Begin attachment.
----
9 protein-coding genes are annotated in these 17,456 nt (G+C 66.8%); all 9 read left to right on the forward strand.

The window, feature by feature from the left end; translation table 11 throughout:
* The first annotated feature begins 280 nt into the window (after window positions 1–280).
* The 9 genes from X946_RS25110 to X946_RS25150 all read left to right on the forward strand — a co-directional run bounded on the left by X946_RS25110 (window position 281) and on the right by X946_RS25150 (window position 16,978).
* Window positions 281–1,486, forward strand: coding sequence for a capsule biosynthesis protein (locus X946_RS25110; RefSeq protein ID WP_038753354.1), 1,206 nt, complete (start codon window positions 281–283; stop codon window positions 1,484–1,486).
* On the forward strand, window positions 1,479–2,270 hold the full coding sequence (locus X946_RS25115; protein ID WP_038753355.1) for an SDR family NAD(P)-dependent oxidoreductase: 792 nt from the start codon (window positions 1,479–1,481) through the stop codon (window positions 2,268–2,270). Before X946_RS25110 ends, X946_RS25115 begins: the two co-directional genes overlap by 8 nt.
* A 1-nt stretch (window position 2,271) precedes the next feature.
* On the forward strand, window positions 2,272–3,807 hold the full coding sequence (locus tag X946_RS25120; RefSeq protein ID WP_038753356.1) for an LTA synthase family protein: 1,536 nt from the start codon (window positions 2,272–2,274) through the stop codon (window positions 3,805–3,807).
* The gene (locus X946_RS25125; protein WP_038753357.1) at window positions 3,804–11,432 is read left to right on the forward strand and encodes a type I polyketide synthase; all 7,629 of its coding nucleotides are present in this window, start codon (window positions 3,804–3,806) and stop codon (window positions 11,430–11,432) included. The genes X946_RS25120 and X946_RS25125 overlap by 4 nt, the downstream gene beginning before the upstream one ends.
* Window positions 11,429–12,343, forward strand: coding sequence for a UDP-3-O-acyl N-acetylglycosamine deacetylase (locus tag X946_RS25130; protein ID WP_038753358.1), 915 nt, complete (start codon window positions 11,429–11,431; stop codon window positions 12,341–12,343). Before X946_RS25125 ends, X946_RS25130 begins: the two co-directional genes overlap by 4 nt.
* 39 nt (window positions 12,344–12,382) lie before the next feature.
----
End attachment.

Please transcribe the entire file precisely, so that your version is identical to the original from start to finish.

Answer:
9 protein-coding genes are annotated in these 17,456 nt (G+C 66.8%); all 9 read left to right on the forward strand.

The window, feature by feature from the left end; translation table 11 throughout:
* The first annotated feature begins 280 nt into the window (after window positions 1–280).
* The 9 genes from X946_RS25110 to X946_RS25150 all read left to right on the forward strand — a co-directional run bounded on the left by X946_RS25110 (window position 281) and on the right by X946_RS25150 (window position 16,978).
* Window positions 281–1,486, forward strand: coding sequence for a capsule biosynthesis protein (locus X946_RS25110; RefSeq protein ID WP_038753354.1), 1,206 nt, complete (start codon window positions 281–283; stop codon window positions 1,484–1,486).
* On the forward strand, window positions 1,479–2,270 hold the full coding sequence (locus X946_RS25115; protein ID WP_038753355.1) for an SDR family NAD(P)-dependent oxidoreductase: 792 nt from the start codon (window positions 1,479–1,481) through the stop codon (window positions 2,268–2,270). Before X946_RS25110 ends, X946_RS25115 begins: the two co-directional genes overlap by 8 nt.
* A 1-nt stretch (window position 2,271) precedes the next feature.
* On the forward strand, window positions 2,272–3,807 hold the full coding sequence (locus tag X946_RS25120; RefSeq protein ID WP_038753356.1) for an LTA synthase family protein: 1,536 nt from the start codon (window positions 2,272–2,274) through the stop codon (window positions 3,805–3,807).
* The gene (locus X946_RS25125; protein WP_038753357.1) at window positions 3,804–11,432 is read left to right on the forward strand and encodes a type I polyketide synthase; all 7,629 of its coding nucleotides are present in this window, start codon (window positions 3,804–3,806) and stop codon (window positions 11,430–11,432) included. The genes X946_RS25120 and X946_RS25125 overlap by 4 nt, the downstream gene beginning before the upstream one ends.
* Window positions 11,429–12,343, forward strand: coding sequence for a UDP-3-O-acyl N-acetylglycosamine deacetylase (locus tag X946_RS25130; protein ID WP_038753358.1), 915 nt, complete (start codon window positions 11,429–11,431; stop codon window positions 12,341–12,343). Before X946_RS25125 ends, X946_RS25130 begins: the two co-directional genes overlap by 4 nt.
* 39 nt (window positions 12,344–12,382) lie before the next feature.